His singularly unimpressive life veers off course, however, when he manages to foil a bank robbery and receives a playing card in the mail. The card lists the addresses of three people who need Ed's help. Heeding the inexplicable lure of the card, Ed becomes the Messenger, going from address to address and giving the people he finds what they need.
As he finishes helping the people on the cards he receives, new cards arrive with new people to help. Suddenly, Ed's life has a purpose. The cards test him in ways he hasn't been tested before, and he experiences the best and worst of people as he works his way through the names. He knows he is doing good work, but he is still bothered by the mystery of where these cards are coming from. Who is he working for, and why was he chosen for this mission? The answer, when it comes, will change Ed's understanding of the world.
Markus Zusak seems to have a knack for writing books that make a deep impression on me. The Book Thief was stunning and I Am the Messenger is similarly fantastic. These titles could not be more different from each other, but they share an emotional complexity that sticks with you long after you read their final pages.
As with The Book Thief, I Am the Messenger feels true. At the beginning of the story, Ed is in a place that most of us can relate to--a young adult, not really sure who he is or what he wants to do with his life. When the cards start coming, he becomes a better version of himself. He begins to follow his instincts and help others. Sometimes the help is easy, like keeping an elderly woman company. Sometimes the help is more difficult, like stopping a violent man from abusing his family. With each name crossed off his list, Ed grows in confidence and inner strength. He matures through kindnesses, big and small, and ultimately realizes that lifting up others is the best way to lift up yourself.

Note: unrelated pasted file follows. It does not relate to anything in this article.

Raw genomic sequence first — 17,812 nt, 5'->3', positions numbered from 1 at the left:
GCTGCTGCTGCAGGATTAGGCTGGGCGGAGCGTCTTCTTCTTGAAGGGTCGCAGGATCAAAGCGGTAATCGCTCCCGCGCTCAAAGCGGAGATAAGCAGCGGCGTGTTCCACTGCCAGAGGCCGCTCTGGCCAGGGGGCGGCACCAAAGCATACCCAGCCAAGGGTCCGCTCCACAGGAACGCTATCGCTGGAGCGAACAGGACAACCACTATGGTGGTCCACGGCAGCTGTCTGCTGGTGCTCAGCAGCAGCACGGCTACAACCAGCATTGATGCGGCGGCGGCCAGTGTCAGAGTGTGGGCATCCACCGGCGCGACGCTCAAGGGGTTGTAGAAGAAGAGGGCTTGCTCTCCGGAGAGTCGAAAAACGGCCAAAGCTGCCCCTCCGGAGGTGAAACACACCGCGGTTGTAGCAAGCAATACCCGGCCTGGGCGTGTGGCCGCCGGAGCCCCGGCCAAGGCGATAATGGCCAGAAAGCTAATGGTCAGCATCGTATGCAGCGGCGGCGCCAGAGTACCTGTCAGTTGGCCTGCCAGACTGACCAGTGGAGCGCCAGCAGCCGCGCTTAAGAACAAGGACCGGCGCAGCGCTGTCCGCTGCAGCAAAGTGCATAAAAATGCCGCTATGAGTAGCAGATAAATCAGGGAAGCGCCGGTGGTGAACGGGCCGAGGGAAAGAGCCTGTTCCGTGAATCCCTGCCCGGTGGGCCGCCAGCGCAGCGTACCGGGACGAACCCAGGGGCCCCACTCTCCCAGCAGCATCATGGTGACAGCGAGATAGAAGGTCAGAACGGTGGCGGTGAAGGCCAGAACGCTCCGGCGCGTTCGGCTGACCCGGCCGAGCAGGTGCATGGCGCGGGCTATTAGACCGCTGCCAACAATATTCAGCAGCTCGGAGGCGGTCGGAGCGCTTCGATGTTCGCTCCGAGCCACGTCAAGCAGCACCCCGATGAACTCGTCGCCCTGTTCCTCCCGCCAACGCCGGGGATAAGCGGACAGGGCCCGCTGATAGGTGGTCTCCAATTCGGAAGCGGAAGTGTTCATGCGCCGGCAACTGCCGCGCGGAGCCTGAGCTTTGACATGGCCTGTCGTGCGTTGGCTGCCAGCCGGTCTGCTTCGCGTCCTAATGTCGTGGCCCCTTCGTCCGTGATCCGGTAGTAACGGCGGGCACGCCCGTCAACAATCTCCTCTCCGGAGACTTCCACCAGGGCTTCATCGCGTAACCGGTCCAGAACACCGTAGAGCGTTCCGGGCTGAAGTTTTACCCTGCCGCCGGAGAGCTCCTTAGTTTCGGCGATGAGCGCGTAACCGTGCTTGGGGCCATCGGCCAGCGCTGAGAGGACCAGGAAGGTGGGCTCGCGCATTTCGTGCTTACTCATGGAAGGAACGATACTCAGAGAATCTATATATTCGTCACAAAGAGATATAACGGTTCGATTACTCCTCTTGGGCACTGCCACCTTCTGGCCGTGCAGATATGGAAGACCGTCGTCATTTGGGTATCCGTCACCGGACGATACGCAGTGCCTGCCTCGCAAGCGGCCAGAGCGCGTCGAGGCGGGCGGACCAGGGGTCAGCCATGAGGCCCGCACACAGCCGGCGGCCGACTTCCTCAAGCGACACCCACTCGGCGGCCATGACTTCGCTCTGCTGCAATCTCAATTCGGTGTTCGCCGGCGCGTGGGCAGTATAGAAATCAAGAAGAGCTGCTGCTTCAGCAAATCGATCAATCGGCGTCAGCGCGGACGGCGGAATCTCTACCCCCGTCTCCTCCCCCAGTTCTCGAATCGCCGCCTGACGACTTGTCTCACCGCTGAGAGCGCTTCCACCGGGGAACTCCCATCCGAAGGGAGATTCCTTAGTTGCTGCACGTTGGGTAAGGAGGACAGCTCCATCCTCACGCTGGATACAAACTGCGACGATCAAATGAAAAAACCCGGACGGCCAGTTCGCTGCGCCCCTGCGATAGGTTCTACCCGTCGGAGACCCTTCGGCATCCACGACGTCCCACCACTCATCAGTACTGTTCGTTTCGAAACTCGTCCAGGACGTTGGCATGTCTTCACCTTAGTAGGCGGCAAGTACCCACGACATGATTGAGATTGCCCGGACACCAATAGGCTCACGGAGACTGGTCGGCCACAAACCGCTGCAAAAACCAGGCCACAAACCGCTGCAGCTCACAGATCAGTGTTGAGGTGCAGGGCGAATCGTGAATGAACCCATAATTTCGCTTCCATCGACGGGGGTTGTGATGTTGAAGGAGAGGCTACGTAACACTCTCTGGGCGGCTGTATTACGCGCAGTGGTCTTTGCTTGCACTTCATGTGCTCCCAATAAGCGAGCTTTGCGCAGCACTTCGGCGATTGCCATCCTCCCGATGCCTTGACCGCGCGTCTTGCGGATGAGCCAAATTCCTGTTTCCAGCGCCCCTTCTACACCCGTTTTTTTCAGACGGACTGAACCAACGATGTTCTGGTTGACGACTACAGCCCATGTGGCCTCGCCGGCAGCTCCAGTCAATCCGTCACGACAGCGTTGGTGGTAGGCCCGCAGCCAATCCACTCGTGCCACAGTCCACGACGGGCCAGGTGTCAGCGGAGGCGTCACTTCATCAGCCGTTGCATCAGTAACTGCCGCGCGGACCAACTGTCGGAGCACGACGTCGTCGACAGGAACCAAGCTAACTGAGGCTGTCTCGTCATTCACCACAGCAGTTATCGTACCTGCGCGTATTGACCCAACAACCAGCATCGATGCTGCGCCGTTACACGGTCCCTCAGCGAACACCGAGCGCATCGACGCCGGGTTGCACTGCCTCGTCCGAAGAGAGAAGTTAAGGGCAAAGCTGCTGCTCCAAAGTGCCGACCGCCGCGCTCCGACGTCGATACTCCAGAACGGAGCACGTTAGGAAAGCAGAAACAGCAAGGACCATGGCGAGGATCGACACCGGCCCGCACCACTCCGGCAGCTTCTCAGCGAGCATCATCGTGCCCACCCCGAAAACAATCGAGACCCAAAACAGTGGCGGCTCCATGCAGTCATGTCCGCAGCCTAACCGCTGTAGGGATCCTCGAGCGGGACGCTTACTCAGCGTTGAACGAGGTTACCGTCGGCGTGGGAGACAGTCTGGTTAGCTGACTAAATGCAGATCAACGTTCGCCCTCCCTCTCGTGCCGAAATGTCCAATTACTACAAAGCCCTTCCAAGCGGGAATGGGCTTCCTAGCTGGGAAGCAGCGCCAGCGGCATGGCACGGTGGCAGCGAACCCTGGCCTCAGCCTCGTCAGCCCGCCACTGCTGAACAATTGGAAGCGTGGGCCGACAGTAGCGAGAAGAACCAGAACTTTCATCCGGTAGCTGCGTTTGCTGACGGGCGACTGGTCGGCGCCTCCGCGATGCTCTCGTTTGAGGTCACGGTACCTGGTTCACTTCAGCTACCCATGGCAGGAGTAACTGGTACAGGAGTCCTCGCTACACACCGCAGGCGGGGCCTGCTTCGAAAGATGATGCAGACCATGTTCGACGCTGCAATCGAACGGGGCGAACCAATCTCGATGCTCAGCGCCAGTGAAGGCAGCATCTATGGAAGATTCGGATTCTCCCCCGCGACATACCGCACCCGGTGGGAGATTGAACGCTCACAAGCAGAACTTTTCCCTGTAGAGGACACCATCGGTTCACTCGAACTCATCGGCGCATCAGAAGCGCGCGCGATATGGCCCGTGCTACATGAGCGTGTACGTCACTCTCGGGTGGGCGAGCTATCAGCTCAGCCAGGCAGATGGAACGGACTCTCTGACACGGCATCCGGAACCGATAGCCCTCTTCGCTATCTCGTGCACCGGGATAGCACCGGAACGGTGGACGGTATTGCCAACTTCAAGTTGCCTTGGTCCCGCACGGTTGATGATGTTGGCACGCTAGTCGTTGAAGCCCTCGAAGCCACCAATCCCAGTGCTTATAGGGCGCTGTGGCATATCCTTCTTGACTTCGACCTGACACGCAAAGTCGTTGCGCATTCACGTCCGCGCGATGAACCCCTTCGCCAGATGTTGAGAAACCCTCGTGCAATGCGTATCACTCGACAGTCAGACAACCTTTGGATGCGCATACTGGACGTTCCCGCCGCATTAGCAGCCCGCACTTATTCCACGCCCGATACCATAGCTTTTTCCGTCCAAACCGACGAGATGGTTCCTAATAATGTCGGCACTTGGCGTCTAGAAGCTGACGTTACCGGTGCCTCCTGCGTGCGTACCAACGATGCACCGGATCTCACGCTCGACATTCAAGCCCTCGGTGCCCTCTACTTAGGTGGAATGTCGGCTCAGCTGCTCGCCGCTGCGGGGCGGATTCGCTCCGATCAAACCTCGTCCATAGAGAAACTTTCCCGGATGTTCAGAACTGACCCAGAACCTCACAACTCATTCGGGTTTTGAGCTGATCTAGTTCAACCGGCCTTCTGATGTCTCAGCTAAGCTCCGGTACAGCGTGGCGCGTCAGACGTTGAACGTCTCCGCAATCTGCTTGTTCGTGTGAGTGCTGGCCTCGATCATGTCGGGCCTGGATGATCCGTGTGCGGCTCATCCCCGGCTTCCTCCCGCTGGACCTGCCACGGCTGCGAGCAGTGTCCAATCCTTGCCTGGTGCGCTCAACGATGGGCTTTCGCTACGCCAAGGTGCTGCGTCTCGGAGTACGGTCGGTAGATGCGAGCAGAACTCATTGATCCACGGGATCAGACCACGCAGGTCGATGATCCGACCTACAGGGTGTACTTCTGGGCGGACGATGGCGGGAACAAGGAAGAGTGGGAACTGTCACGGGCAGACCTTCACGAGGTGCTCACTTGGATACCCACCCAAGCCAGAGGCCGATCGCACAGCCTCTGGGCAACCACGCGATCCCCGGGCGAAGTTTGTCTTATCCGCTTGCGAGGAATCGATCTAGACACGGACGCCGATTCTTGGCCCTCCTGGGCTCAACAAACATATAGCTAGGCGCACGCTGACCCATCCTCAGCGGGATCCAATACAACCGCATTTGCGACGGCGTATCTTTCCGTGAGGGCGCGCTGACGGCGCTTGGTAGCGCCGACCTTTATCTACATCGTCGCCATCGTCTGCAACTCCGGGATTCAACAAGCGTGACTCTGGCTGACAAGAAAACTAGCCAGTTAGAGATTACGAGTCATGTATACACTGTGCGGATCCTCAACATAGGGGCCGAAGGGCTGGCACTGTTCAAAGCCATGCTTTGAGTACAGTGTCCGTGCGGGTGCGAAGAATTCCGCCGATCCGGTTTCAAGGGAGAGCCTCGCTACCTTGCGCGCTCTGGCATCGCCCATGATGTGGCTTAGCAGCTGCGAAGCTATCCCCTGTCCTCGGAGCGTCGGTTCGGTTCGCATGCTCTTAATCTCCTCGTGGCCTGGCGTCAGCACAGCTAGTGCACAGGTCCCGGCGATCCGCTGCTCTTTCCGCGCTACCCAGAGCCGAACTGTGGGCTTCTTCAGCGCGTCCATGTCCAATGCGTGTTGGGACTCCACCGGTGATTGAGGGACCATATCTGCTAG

This book revolves around the idea that each of us can make a difference in the world, that kindness and consideration for others has value, and that being helpful is important. These are philosophies that I wholeheartedly agree with, so this story had me from the moment Ed received his first card.
Aside from the theme, the language was beautiful, the characters were interesting, and the plot was well-paced. I was completed engaged in the story from beginning to end. The best moment of all was in the final pages of the novel, in which Zusak play a trick that I didn't see coming. At first I was a little confused by the ending, but after a few moments of reflecting, the truth dawned on me and I was highly impressed. I've never read anything like it, and that's really saying something for me.